It was in training that he’d met Phuong. She was from a larger village down on the delta, a place with a road cars could travel and even electricity. He was almost afraid to speak to her, even when they were allocated to the same guerrilla cell. She was too sophisticated, too knowledgeable, and far too pretty for him. But she’d been kind to him then and later, and hadn’t laughed at him even once, not even when he’d stammered and blushed whenever she’d spoken to him.

Little by little, quite naturally, he’d fallen in love with her. He’d realised that in the first bombardment, when she’d crouched beside him in the forest while shrapnel slashed through the trees. He’d realised it when they’d been setting up an ambush for the Saigon puppets, and she – who had been banned from taking part in the fighting – had given him a small amulet on a string to wear around his neck. It was a good luck charm from the village, she’d said. And he’d realised it again, more than ever, one more time.

He’d never spoken of his love to her, of course. For one thing, it was forbidden as long as they were fighting. For another, he was terrified of being rejected if he told her, or, even worse, laughed at. Perhaps she’d decided that she would marry someone in the city after the war, he’d thought. Maybe, if he didn’t say anything, she would finally fall in love with him herself. And then maybe after the war was over they could get married.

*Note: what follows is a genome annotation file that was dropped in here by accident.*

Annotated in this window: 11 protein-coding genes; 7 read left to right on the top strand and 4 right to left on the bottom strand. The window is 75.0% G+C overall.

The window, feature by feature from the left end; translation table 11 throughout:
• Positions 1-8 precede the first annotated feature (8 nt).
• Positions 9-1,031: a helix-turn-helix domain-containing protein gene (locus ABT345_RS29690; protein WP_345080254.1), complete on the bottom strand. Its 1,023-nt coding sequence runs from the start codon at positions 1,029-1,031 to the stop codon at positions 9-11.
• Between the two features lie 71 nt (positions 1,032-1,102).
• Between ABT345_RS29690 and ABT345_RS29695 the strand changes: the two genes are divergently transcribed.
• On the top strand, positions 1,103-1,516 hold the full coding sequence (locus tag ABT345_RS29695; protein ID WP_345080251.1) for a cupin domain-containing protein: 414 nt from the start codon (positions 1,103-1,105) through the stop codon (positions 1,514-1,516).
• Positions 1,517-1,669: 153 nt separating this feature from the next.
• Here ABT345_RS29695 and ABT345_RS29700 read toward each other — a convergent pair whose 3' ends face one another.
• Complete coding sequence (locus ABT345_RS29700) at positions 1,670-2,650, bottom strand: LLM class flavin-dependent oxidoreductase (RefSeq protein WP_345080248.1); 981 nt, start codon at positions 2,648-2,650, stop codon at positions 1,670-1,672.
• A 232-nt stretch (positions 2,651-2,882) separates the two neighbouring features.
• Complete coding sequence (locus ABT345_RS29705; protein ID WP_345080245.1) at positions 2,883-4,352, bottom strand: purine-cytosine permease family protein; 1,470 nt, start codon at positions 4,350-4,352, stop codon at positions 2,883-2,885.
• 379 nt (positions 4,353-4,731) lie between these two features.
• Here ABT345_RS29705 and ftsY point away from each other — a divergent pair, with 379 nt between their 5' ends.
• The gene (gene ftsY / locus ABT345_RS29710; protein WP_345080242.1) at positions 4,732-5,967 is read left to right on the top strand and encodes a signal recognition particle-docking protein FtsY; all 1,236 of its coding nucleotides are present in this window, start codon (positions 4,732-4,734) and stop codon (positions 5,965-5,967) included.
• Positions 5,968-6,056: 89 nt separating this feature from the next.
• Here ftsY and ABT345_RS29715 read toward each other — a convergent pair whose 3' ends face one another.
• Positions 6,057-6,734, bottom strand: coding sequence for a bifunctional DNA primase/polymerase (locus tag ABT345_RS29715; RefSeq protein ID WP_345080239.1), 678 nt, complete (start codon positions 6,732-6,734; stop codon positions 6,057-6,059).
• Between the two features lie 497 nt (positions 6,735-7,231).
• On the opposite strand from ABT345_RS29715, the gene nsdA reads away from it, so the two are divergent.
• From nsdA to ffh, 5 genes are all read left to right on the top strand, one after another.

So he just loved her, and waited.

Then there came the day when their unit had been surrounded and bombarded. First the shells had exploded among the trees, blasting aside the trunks like matchsticks, and then the planes had come roaring over, napalm exploding over the jungle in a rain of fire. There had been nowhere to go, nowhere to run.

Phuong and he had got away then, though. They and a third guerrilla, the unit commander, who had been temporarily blinded by a head wound, had managed to survive the bombardment and evade the American troops when they had come searching. They had even managed to find their way down to the river, Phuong leading the commander by the hand because he had a bandage round his eyes and couldn’t see. For almost two days they’d kept moving, drinking from puddles and eating leaves when they could no longer stand the hunger. Finally, they’d reached the river,  and once there they’d believed they had managed to escape.

But they’d been still beside the river, waiting for some way to get away to the main force regiments to the north, when the American patrol had arrived. It was his own fault they’d got so close without being seen; he’d been so tired that he’d half dozed away while Phuong changed the commander’s bandage. And then, suddenly, they’d been there, walking along the path by the water, coming right in their direction. It was already too late to run.

Fighting back hadn’t been an option. They’d had no weapons between them but the commander’s pistol, ad that had only half a clip of ammunition. And the enemy had been a full platoon, forty heavily armed soldiers. They wouldn’t have stood a chance.

Another moment, and they’d have been seen.

And then Phuong had got up, and walked down the path away from the soldiers, as quickly as she could without running. He’d seen her do that, known instantly what she was doing, and yet been unable to stop her or even to protest.